Image of the work of  Cecilia-Xixi Liu
003-observe secretly by Cecilia-Xixi Liu. Image courtesy of Cecilia-Xixi Liu.

Can you elaborate on the significance of using natural materials to represent the will of nature? How does the incorporation of rubbish collected during your no-trace travels contribute to the visual storytelling?


During the early stages of producing this story, the natural world and the human world were completely dichotomous in my mind, and I didn't think I was there to give voice to both. However, during the research process, which was also a search for the " pristine paradise" of my family's context, I realised that there is almost no place on the earth that is free from human activity, that we live in a geological phase of space-time called the Anthropocene. Nevertheless, this binary idea is retained as a visual rendering, the natural material says a lot - the colours, the textures, the characters. Whereas human influence, glossy surfaces and geometric shapes are so abrupt when as they exist in nature. Perhaps for natural beings, human is equal to the human-made and leftover rubbish.

You mentioned presenting your project in both illustrated book and short video versions. How do these formats complement each other, and what unique aspects do they bring to the storytelling?

The 1st ver storyboard was initiated with the premise of making a video, considering that the use of short films fits well with the aesthetic trends of today's viewers. I was later advised that I should consider a wider readership, such as younger ages and not using digital devices. I edited the story as a graphic book. All with the aim of communicating more effectively.

Image of work of Cecilia-Xixi Liu.
001-picnic by Cecilia-Xixi Liu. Image courtesy of Cecilia-Xixi Liu.

In aligning with SDG 15 (Life on Earth), how do your artistic practices, such as using natural materials and repurposing rubbish, reflect a commitment to sustainability and environmental consciousness?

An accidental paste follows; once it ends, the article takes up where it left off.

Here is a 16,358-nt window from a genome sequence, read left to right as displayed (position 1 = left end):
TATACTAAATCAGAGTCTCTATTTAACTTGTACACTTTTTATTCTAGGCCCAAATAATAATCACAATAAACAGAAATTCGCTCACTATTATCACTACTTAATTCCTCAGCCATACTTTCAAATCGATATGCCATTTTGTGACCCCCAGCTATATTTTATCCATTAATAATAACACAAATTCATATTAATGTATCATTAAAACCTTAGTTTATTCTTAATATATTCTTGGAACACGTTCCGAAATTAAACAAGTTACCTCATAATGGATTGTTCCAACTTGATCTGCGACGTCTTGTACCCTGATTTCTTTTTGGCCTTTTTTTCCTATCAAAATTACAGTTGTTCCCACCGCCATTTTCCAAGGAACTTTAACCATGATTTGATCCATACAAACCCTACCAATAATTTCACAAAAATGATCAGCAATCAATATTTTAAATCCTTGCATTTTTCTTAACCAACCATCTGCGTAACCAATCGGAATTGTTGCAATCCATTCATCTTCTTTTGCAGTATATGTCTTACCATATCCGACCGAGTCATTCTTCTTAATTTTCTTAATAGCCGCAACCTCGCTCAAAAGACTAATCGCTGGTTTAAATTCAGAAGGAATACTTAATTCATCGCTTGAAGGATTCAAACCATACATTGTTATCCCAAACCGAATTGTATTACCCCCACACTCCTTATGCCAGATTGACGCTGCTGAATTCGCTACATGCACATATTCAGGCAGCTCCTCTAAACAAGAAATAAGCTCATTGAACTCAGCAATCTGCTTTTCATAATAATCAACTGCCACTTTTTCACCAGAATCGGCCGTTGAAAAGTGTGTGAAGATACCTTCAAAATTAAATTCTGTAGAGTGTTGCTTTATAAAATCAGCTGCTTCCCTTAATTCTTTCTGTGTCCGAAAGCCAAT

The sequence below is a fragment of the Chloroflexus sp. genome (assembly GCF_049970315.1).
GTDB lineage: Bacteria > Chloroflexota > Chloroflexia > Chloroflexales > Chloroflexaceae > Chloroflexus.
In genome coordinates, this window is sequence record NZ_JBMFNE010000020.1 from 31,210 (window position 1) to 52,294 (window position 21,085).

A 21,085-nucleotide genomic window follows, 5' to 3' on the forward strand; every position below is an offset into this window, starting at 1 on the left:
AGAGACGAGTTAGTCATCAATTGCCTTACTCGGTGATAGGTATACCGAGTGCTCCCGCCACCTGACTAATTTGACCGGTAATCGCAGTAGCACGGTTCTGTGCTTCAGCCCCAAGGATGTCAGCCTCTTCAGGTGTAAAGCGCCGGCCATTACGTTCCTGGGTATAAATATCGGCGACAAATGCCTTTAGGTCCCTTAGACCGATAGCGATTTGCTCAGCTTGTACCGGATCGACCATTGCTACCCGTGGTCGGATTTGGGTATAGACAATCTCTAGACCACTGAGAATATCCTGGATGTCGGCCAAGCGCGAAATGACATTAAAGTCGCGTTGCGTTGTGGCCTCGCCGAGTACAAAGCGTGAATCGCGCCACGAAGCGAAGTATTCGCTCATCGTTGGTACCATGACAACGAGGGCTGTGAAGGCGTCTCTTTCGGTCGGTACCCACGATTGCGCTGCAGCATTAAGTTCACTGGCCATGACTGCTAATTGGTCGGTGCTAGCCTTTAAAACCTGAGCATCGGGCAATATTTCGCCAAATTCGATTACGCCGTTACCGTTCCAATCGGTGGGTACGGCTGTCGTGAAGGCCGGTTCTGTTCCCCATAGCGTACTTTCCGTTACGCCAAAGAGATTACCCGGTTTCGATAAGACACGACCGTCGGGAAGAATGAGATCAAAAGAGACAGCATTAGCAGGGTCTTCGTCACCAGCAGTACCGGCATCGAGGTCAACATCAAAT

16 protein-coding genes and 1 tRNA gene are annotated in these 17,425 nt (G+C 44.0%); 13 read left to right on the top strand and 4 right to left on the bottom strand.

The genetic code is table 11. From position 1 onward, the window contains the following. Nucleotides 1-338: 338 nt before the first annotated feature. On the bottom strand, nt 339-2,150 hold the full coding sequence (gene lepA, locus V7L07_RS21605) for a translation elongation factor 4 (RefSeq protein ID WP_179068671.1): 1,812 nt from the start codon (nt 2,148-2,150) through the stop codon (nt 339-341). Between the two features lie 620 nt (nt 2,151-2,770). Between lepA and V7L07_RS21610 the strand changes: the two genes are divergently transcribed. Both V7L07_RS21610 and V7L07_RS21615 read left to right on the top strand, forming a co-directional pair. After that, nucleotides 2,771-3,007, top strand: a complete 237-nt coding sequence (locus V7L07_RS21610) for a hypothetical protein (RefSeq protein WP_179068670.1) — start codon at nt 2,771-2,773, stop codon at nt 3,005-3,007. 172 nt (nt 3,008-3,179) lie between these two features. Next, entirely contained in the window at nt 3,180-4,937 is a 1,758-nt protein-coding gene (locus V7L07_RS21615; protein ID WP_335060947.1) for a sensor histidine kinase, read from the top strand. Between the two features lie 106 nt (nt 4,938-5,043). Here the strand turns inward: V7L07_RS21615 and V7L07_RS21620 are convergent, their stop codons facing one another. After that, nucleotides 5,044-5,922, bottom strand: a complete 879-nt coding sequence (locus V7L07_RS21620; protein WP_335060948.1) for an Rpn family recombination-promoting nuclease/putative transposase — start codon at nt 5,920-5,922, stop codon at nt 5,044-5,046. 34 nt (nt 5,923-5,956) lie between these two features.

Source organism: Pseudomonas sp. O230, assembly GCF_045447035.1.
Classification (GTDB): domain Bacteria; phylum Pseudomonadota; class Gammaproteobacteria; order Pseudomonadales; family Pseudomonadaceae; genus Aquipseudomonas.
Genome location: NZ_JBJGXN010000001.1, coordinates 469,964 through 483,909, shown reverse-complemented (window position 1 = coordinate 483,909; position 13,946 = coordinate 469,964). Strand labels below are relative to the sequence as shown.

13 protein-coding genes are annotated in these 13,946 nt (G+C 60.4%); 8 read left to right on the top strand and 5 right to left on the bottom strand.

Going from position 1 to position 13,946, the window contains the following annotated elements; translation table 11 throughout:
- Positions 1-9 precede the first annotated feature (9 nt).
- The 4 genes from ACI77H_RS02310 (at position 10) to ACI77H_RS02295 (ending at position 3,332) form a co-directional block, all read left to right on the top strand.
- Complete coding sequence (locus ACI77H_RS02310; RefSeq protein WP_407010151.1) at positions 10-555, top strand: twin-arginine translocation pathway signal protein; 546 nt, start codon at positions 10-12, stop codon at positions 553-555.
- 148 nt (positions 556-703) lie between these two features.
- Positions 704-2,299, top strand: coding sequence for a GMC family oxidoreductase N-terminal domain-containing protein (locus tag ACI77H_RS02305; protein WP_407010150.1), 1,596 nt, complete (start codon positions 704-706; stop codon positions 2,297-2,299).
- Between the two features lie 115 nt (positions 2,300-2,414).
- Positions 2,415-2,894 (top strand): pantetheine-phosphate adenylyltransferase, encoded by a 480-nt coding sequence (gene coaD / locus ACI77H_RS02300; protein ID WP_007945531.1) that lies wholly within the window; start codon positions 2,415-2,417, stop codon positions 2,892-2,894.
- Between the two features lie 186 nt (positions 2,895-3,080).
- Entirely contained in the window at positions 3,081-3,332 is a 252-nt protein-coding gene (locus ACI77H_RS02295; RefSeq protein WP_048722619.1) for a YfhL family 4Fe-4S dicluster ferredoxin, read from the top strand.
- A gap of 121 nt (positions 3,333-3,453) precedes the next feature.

In my opinion, it is necessary to keep the content consistent with the form, unless an ironic manner is desired. The materials sourced directly from the environment, apart from their textural informativeness, also carry a meaning above it all in the totality of the work, which encompasses the process of making and developing it. Things could be transformed into something else through appropriate use, given a new life and discourse, an element of sustainability thinking.

How do you navigate the fine line between depicting the impact of human activities and maintaining a sense of hope or activism in your work?

Rather than directly educating or pointing out that people should do this and should not do that, I usually favour thought-provoking works. Instead of human beings being portrayed as super-villains in the plot, there is a strategy of raising sympathy and shifting positions around the concept of home. The place where lives reside is home, and the anger that is triggered if one's home is destroyed is something to resonate with. Through empathy, at the end one is led towards the stance of life on earth, a method of storytelling in which the reader is not made to feel criticised, largely abating any possible resistance in delivering a similar initiative.

Image of the work of Cecilia- Xixi Liu
002-following home by Cecilia-Xixi Liu. Image courtesy of Cecilia-Xixi Liu.